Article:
Open design for future enhancements

Besides the already mentioned aspects, the combination of the Java programming language and a client-server style implementation has additional advantages: Because the client program is written in Java, it is usually downloaded by the human user whenever the program is needed. While this means that a little overhead is required to download the program each time, the benefit is that any bug-fixes and future enhancements, for instance an added grammatical sentence analyzer for webpages written in Japanese, are immediately available to all users without any effort needed to install the client program on the user's side. The same is true for changes or enhancements of the data, i.e., added or edited entries to the dictionaries, new entry types such as digital audio data for sampled spoken words, or support for Japanese to non-English dictionaries, are available to all users as soon as they become available. Another advantage of the client-server framework that may become important in the future is that feedback in various forms can be collected from users and sent back to the server side for further processing. For instance, a simple application of this principle could be to quickly detect missing entries in the dictionaries. Many more advanced applications are of course imaginable.

Because editing the data will also be done via a special editing client in the same client-server style, it will also be possible to allow editing from distant sites, for instance cooperating institutions in Japan, in which case authentification and access control to ensure data quality are of course a must. This combination of ease of use for users of the Japanese language tool, easiness of maintenance for us, and the possibility to correct bugs and to add features `on the fly' makes the proposed system design highly recommended.


The framework for a Japanese language tool we propose is a compromise between our wish to allow as universal access as possible to a set of highly useful Japanese language tools and databases, while at the same time respecting the various copyright and license requirements related to some parts of the databases. We believe that the complex set of legal and technical requirements is best solved by the system we have tried to hint at in this short analysis.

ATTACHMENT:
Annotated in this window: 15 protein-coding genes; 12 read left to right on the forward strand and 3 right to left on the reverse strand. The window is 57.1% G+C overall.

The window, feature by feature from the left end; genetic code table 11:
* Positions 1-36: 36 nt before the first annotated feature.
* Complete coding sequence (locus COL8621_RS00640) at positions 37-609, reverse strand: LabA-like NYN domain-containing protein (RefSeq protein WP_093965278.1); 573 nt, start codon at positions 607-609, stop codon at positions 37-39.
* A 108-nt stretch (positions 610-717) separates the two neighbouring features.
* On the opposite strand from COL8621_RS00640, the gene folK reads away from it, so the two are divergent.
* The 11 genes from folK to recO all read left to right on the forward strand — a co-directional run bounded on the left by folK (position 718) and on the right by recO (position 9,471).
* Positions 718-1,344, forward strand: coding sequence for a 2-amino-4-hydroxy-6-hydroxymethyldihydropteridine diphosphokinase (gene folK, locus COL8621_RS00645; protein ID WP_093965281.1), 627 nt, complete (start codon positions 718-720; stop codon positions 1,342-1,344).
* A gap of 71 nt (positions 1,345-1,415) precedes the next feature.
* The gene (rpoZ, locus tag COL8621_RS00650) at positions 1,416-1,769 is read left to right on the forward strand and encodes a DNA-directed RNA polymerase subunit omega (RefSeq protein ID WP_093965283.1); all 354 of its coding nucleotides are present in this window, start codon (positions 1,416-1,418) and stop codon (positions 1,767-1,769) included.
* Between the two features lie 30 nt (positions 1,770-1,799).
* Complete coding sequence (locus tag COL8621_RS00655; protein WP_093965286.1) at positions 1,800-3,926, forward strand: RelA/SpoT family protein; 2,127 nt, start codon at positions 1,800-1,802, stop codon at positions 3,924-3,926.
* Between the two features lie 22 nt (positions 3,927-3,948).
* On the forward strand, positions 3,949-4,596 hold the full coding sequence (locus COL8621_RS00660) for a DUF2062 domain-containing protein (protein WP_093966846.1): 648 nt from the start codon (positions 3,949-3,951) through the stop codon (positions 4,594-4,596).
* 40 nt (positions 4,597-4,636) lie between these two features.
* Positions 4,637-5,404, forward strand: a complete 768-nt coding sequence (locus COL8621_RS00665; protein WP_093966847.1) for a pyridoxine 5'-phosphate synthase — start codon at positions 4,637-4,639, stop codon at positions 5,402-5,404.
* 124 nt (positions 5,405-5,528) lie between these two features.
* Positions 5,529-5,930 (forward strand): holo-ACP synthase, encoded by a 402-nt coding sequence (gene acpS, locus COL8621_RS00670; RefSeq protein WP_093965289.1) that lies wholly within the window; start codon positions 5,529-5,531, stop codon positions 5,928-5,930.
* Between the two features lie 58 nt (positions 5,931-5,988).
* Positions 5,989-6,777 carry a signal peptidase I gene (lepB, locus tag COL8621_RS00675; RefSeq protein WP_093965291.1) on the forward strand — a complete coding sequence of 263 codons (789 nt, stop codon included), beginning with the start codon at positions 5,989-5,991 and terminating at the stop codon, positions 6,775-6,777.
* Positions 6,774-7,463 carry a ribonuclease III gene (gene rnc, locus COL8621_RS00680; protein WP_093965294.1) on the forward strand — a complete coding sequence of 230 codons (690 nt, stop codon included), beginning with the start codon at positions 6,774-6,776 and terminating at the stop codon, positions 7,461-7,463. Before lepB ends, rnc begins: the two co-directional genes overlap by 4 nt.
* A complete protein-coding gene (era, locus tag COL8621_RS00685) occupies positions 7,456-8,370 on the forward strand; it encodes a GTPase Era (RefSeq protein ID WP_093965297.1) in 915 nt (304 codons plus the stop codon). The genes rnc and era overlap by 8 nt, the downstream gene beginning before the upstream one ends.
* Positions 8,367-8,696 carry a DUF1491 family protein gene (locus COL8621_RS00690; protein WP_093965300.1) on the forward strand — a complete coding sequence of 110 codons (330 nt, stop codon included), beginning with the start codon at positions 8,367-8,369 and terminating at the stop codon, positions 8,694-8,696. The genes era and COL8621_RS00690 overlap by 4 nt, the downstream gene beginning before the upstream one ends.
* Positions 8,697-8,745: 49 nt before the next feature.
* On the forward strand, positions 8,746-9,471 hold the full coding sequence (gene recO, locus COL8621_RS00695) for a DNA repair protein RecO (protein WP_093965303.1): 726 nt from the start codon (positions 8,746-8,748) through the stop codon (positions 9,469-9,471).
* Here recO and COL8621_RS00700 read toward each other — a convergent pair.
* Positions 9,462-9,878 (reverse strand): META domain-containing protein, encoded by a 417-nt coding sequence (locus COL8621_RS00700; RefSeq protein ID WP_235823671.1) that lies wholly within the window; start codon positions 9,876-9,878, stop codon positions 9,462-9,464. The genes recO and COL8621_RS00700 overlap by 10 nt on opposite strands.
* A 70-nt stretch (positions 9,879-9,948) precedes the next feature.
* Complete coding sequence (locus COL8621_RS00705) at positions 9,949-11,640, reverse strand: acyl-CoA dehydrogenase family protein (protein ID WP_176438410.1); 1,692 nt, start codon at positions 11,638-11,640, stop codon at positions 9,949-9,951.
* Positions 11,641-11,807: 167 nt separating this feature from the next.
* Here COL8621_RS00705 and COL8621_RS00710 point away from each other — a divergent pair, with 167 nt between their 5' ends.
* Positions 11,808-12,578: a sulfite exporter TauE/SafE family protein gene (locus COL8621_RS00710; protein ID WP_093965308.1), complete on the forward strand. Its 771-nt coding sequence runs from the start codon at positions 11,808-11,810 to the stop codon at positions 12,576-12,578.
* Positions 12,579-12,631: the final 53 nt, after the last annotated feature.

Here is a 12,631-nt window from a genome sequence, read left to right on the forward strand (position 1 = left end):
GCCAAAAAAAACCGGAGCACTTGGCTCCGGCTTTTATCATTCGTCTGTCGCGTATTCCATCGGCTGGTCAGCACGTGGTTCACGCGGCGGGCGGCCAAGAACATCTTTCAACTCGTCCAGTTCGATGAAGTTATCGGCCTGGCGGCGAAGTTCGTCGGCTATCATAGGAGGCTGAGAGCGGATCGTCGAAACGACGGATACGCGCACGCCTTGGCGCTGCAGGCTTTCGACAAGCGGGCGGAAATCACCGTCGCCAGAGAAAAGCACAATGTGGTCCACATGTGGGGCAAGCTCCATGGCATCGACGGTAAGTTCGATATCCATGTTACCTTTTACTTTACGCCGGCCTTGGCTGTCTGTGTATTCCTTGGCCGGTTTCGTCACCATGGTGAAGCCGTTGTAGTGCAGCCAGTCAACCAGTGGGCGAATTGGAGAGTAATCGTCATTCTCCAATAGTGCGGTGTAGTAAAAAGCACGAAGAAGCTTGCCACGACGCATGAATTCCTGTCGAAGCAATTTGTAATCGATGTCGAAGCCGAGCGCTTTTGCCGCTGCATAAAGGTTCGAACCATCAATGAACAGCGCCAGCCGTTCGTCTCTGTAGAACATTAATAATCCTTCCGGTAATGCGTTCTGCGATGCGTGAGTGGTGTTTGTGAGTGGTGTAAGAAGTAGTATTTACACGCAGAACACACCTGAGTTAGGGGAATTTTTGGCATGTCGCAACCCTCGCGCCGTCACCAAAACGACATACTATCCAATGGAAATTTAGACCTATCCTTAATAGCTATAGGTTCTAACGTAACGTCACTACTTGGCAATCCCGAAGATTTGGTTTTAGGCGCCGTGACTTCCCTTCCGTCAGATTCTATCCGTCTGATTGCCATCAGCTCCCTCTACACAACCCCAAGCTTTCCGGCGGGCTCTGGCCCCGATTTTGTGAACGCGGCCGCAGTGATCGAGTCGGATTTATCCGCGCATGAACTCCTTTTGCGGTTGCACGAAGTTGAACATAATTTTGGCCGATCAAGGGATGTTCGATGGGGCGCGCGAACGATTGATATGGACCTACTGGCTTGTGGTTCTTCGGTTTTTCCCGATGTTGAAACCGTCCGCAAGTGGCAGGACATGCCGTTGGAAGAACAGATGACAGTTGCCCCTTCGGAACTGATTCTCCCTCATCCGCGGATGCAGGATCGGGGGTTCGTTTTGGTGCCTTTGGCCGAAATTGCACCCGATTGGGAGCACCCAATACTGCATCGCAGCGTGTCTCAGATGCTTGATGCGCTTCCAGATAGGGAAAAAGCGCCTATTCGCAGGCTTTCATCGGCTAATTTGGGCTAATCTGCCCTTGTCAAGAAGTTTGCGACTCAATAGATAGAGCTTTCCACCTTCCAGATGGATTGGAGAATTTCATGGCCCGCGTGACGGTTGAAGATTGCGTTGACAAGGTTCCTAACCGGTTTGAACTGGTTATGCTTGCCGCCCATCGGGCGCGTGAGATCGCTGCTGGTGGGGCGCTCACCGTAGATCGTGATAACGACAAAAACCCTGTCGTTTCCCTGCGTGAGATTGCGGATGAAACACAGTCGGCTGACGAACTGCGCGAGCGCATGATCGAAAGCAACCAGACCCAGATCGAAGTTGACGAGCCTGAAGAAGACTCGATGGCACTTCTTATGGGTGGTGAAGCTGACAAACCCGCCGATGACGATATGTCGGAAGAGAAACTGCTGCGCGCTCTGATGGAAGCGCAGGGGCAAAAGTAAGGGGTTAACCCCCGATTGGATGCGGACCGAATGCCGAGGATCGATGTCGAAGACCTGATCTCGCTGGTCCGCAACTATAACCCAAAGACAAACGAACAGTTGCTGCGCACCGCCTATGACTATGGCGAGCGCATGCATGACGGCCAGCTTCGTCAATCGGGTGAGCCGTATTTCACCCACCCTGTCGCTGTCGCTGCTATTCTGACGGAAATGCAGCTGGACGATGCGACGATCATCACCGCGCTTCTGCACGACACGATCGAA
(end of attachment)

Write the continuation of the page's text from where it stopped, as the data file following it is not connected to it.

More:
Leslie Lamport. LaTeX: a document preparation system. Addison-Wesley, 2nd (1st: 1984) edition, 1994.

Koh Masuda, editor. New Japanese-English Dictionary. Kenkyusha Limited, Tokyo, 4th edition, 1974.

Marshall C. Ramsey, Thian-Huat Ong, and Hsinchun Chen. Multilingual input system for the Web--an open multimedia approach of keyboard and handwritten recognition for Chinese and Japanese. In Proceedings of IEEE Advances in Digital Libraries Conference (ADL'98), pages 188-195, Santa Barbara, April 1998.

Emmerich & Waltraude Simoncsics. Japanese-English Code-Dictionary. ÖBV Pädagogischer Verlag GmbH, Vienna, Austria, 1996.

About this document ...

Analysis of the system requirements for a Japanese language tool

This document was generated using the LaTeX2HTML translator Version 96.1-e (April 9, 1996) Copyright © 1993, 1994, 1995, 1996, Nikos Drakos, Computer Based Learning Unit, University of Leeds.

The command line arguments were:
latex2html -split 0 sim.

The translation was initiated by Wolfgang Slany on Tue Dec 29 18:02:43 MET 1998

To access SIDES, a valid White-Pages X.500 entry at one of the participating universities and a corresponding password is required. Documentation in German is available at A translation service is available at
See Netscape corporation's white paper on open source code for details of the free software concept, available at For details on free software and the Free Software Foundation's GNU project, see
...available, a Java implementation that currently runs on 30 operating systems and 8 hardware platforms.
...datadiscs (in Japanese)
 See for instance Jim Breen's Japanese dictionary collection that is freely available at, the impressive Japanese character handwriting recognition Java applet allowing mouse input written by Todd Rudick and Marshall Ramsey [3] at and, the Kanji stroke order teaching Java applet written by Kazuya Hirobe at, or the Japanese-English dictionary web-service that requires no Japanese fonts on the client computer written by Jeffrey Friedl on

Wolfgang Slany
Tue Dec 29 18:02:43 MET 1998